Make sure your dog is getting good walks every day. If you can find the time to take them to the dog park or throw the ball for them in addition to walks, that’s even better. When they have sufficient exercise, they’ll be much more likely to just sleep through all of your packing process rather than experiencing anxiety.

4. Keep Them Out of the Way of the Action

There isn’t really any getting around the fact that moving is a chaotic process. If possible, limit the rooms that your dog has access to and give them all of their essential toys, blankets, etc. This way, they won’t be in the way while you’re moving boxes around and all of the action won’t raise their stress levels.

5. Pack Their Items Last

If you can manage it, it’s best to wait until the very end to pack your dog’s items. This will help make sure they feel as comfortable as possible while the moving process is going on.

Also, you want to avoid washing the bedding and toys of your dog before you make the move. This is because they will rely on the familiar smells at your new place to help them get settled in.

6. Consider Getting a Dog Sitter on Moving Day

There is so much activity going on during moving day that it can be very stressful for dogs. On top of that, you will be going in and out so often that it offers a lot more opportunity for your stressed-out dog to slip outside.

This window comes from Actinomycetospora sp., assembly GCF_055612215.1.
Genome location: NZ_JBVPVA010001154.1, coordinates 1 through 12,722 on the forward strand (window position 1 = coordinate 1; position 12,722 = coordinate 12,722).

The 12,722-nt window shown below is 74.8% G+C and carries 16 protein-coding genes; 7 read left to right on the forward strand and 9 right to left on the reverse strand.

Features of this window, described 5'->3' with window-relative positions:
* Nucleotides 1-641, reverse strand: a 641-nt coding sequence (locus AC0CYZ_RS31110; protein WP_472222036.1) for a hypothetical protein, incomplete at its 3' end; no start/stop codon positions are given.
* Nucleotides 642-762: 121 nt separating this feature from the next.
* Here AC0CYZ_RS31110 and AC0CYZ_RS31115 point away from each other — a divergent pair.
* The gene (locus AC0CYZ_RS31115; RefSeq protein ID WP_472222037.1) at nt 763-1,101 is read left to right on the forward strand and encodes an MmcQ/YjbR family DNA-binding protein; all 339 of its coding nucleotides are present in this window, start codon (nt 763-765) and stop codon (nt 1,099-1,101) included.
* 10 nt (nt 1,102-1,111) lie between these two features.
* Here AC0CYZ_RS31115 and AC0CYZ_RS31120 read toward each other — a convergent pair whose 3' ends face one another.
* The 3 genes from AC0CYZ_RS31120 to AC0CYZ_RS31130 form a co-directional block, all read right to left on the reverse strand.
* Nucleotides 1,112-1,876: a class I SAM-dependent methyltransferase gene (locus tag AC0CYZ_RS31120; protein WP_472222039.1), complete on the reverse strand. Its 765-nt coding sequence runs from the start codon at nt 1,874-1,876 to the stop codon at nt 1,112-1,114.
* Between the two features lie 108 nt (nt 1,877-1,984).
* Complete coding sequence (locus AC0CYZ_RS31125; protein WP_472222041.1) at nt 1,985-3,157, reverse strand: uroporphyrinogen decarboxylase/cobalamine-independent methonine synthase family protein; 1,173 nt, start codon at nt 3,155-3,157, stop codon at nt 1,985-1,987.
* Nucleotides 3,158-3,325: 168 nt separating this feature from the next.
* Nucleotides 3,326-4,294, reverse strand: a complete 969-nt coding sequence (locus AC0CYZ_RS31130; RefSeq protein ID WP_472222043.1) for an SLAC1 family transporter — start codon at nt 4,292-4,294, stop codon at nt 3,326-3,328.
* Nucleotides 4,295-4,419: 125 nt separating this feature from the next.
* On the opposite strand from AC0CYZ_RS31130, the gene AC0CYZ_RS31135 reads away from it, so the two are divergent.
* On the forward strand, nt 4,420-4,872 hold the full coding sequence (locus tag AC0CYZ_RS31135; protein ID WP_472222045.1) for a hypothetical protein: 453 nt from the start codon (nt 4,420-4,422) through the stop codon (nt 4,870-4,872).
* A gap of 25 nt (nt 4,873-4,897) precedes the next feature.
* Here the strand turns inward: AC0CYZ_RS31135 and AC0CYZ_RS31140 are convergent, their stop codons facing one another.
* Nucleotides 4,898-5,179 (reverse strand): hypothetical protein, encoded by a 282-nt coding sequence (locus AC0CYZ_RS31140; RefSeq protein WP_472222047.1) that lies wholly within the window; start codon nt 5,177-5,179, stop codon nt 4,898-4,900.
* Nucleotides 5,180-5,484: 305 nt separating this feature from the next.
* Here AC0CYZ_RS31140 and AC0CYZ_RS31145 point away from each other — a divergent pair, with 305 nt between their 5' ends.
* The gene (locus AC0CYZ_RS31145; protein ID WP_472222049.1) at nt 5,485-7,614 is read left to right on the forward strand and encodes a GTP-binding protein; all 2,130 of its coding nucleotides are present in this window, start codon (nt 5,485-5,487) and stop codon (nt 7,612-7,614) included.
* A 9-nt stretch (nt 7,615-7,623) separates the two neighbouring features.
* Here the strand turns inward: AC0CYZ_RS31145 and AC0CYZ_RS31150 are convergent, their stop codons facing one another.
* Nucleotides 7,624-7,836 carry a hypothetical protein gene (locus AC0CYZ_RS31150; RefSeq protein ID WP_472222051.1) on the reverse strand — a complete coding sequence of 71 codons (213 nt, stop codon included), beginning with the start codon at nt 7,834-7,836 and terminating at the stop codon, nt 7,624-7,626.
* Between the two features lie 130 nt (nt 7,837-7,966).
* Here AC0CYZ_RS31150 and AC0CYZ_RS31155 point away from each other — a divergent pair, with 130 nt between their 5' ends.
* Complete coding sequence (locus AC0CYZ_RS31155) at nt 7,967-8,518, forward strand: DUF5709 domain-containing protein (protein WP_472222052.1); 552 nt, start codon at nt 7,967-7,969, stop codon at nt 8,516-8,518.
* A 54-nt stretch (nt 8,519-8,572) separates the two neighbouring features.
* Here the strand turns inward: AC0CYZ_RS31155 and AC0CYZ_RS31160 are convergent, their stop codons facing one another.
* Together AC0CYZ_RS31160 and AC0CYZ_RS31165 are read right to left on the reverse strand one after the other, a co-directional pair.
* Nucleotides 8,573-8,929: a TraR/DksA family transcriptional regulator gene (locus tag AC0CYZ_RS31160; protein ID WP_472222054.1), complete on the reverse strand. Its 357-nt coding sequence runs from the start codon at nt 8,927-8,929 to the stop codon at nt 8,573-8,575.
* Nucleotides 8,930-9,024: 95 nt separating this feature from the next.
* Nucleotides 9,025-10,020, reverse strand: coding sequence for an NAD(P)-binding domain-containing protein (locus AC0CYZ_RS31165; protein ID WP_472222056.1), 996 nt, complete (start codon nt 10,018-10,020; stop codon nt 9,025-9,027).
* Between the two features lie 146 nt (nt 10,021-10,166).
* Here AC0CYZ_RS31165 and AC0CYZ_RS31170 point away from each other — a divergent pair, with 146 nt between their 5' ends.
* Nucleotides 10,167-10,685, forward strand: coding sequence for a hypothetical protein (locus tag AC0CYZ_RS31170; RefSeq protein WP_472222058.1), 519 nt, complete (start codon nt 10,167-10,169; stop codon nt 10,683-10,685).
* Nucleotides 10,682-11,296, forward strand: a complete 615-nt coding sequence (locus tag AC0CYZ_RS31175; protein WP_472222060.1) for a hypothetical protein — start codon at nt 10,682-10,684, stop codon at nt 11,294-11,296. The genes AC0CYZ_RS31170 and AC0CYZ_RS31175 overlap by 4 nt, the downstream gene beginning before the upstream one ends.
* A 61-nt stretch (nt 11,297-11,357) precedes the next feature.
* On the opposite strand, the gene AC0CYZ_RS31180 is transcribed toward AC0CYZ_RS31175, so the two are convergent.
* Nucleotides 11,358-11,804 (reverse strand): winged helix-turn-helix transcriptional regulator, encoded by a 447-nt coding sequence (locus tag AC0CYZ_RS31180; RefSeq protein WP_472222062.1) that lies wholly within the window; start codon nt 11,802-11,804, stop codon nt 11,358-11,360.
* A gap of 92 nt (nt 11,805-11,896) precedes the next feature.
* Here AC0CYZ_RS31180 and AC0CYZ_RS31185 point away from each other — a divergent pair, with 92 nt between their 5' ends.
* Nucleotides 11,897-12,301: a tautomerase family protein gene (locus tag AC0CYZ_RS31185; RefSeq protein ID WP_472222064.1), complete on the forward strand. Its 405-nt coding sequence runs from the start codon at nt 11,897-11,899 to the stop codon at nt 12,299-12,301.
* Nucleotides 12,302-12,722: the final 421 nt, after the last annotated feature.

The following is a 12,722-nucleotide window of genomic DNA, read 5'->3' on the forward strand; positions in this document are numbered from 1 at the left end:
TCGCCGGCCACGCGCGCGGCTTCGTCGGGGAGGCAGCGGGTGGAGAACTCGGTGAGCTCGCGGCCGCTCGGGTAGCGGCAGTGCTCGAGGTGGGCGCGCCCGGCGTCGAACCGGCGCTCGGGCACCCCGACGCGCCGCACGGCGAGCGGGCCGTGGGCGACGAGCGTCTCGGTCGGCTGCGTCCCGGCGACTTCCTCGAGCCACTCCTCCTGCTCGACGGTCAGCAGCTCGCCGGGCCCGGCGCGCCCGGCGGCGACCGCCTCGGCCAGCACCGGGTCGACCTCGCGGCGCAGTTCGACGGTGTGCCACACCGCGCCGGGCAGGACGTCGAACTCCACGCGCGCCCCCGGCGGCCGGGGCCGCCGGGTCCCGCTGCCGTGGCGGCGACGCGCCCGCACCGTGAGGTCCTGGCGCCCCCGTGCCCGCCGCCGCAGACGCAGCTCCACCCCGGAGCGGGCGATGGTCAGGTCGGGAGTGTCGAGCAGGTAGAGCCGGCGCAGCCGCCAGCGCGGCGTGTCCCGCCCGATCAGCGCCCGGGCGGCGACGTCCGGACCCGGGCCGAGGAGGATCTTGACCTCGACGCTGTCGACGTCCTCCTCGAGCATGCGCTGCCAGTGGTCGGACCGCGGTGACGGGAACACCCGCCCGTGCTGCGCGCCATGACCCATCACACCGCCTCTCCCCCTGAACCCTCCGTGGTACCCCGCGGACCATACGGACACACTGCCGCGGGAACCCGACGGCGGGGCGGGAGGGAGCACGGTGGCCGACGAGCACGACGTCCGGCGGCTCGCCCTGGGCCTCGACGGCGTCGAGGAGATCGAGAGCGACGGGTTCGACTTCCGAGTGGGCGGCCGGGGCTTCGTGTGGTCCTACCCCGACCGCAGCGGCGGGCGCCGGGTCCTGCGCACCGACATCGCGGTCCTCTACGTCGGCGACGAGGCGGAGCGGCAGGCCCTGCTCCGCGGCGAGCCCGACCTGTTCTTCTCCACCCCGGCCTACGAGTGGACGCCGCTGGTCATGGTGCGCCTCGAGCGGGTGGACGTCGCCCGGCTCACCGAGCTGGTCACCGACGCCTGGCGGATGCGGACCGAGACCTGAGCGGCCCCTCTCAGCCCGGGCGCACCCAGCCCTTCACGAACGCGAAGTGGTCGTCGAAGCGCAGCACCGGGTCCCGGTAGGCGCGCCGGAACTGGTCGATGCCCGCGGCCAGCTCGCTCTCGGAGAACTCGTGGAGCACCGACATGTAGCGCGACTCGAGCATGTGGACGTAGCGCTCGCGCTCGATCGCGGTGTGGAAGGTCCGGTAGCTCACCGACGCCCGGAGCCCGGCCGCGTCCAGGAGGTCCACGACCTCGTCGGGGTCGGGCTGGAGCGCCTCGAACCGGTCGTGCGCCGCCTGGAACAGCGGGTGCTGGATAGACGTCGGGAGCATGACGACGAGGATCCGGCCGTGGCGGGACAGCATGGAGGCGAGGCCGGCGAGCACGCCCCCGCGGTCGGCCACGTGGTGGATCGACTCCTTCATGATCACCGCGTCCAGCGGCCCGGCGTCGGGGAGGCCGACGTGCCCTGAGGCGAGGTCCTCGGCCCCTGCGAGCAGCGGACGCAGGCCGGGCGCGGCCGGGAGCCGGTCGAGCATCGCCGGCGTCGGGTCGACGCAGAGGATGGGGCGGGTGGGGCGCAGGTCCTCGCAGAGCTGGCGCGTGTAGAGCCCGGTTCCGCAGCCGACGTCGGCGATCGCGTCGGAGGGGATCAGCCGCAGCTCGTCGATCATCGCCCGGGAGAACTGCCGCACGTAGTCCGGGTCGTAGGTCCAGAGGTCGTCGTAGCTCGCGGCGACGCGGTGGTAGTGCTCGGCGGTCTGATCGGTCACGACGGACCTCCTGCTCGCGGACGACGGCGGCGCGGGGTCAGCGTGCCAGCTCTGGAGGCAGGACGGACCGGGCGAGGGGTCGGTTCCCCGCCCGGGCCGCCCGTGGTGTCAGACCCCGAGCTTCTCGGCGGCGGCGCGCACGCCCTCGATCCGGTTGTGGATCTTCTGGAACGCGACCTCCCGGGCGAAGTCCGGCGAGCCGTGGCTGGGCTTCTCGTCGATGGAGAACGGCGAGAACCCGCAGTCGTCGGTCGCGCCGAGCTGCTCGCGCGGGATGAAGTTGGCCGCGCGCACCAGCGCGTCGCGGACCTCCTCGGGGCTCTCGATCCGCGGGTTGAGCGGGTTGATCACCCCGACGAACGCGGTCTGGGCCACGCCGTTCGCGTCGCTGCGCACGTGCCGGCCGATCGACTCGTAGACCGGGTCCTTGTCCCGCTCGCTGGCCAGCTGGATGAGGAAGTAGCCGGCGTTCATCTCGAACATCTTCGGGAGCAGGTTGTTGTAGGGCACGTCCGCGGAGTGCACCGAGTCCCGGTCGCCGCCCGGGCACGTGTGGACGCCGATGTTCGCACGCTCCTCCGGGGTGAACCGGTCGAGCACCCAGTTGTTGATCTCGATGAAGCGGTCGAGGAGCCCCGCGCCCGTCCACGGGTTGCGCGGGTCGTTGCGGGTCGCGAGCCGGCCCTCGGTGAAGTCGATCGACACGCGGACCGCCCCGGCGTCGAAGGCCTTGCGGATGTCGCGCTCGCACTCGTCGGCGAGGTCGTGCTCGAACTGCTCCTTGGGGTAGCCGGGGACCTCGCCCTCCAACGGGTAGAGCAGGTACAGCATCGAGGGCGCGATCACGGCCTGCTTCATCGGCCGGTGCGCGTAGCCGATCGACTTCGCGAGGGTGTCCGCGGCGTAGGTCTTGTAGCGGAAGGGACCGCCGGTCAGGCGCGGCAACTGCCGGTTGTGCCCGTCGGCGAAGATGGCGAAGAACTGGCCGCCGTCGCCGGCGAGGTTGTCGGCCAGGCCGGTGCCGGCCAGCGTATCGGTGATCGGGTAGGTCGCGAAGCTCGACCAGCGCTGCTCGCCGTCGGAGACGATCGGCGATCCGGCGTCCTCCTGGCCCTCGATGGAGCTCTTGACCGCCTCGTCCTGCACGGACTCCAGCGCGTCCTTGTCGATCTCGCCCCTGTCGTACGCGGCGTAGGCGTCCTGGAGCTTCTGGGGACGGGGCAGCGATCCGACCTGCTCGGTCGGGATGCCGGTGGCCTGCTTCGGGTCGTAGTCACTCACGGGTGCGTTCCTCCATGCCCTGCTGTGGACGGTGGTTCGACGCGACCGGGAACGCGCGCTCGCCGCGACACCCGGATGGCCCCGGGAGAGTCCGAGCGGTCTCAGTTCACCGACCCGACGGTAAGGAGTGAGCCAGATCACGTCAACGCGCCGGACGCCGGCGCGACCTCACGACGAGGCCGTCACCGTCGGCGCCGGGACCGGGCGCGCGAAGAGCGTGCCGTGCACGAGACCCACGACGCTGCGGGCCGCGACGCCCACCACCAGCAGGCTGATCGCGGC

If possible, you might try to find a place outside of your home for your dog to stay while you’re packing. Ask a family member or a friend if they can take your dog for the day while you get everything packed up and organized. This is also a good idea because it simply gives you one less thing to worry about on moving day.

7. Stop Frequently

If you’re traveling with a dog long distance in a car, you’ll want to plan out your trip with your dog in mind. It’s important that your dog has the opportunity to get out and walk around every four to six hours. Doing this will tack on more time for your trip, particularly if you’re making a cross-country move.

You’ll want to factor in these dog stops into your plan so that you don’t get behind schedule. If you are going to be staying overnight along the way, you’ll want to make sure you find hotels or rentals that allow pets.